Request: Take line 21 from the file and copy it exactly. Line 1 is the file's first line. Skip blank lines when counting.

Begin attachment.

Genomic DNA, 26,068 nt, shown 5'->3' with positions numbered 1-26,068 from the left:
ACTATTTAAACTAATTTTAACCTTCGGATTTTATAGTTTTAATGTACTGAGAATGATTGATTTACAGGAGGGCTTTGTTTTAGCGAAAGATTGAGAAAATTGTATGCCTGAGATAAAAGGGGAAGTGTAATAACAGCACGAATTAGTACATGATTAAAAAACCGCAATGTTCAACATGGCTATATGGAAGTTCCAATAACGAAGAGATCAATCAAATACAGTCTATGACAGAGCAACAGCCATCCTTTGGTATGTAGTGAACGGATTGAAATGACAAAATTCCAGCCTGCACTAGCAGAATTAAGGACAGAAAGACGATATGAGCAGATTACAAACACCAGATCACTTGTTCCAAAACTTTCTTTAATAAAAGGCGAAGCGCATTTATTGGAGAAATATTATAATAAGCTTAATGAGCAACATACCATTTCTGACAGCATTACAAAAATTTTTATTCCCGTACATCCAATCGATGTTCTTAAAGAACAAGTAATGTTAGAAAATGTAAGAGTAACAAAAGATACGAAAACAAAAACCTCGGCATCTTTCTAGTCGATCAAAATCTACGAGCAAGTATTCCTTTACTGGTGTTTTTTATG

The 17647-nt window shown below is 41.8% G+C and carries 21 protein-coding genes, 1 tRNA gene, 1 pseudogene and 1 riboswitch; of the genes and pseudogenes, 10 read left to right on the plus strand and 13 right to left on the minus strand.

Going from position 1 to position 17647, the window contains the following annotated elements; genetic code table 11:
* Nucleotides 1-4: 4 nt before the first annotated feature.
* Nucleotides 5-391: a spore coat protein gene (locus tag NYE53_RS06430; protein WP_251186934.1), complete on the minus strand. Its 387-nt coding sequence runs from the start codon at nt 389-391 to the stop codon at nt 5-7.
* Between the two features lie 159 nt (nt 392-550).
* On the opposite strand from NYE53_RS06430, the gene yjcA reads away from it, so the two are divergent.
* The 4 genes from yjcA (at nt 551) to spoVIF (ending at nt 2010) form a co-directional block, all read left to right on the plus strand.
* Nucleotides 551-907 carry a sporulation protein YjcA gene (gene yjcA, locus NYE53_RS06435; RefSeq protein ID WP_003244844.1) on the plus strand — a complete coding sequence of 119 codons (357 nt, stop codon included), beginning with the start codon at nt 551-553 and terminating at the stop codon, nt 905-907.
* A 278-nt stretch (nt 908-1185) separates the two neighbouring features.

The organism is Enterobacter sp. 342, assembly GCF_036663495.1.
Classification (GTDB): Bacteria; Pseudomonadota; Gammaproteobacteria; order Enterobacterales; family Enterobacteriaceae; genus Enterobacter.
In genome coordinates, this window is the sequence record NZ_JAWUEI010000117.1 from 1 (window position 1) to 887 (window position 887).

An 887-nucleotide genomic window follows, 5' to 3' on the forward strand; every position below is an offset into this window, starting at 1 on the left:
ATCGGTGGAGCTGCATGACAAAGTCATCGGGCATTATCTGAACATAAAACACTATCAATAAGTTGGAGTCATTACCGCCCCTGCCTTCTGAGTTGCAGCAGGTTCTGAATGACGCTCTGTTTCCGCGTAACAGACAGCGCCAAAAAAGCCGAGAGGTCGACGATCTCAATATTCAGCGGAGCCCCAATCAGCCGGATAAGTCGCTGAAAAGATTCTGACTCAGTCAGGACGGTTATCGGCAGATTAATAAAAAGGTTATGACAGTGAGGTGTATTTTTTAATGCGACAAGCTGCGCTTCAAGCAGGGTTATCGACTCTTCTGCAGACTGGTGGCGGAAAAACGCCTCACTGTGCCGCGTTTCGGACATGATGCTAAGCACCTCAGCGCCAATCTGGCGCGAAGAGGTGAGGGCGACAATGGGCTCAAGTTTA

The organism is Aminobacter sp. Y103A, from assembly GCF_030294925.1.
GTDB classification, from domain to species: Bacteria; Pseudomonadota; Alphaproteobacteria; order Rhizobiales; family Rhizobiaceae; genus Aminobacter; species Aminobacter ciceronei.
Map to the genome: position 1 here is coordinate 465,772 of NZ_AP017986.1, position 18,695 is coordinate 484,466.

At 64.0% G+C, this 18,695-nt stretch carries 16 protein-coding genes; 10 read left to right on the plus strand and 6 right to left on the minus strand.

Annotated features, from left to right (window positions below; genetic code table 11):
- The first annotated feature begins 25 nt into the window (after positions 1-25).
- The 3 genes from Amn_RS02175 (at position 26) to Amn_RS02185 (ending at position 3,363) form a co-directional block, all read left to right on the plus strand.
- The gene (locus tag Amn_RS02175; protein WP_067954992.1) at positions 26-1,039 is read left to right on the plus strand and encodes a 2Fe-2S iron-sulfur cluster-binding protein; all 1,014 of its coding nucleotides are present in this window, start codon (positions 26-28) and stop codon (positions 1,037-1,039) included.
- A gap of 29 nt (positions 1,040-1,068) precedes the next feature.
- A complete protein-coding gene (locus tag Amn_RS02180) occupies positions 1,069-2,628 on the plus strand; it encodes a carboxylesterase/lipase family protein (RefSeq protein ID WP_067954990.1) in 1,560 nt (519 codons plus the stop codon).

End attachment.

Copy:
Annotated features, from left to right (window positions below; genetic code table 11):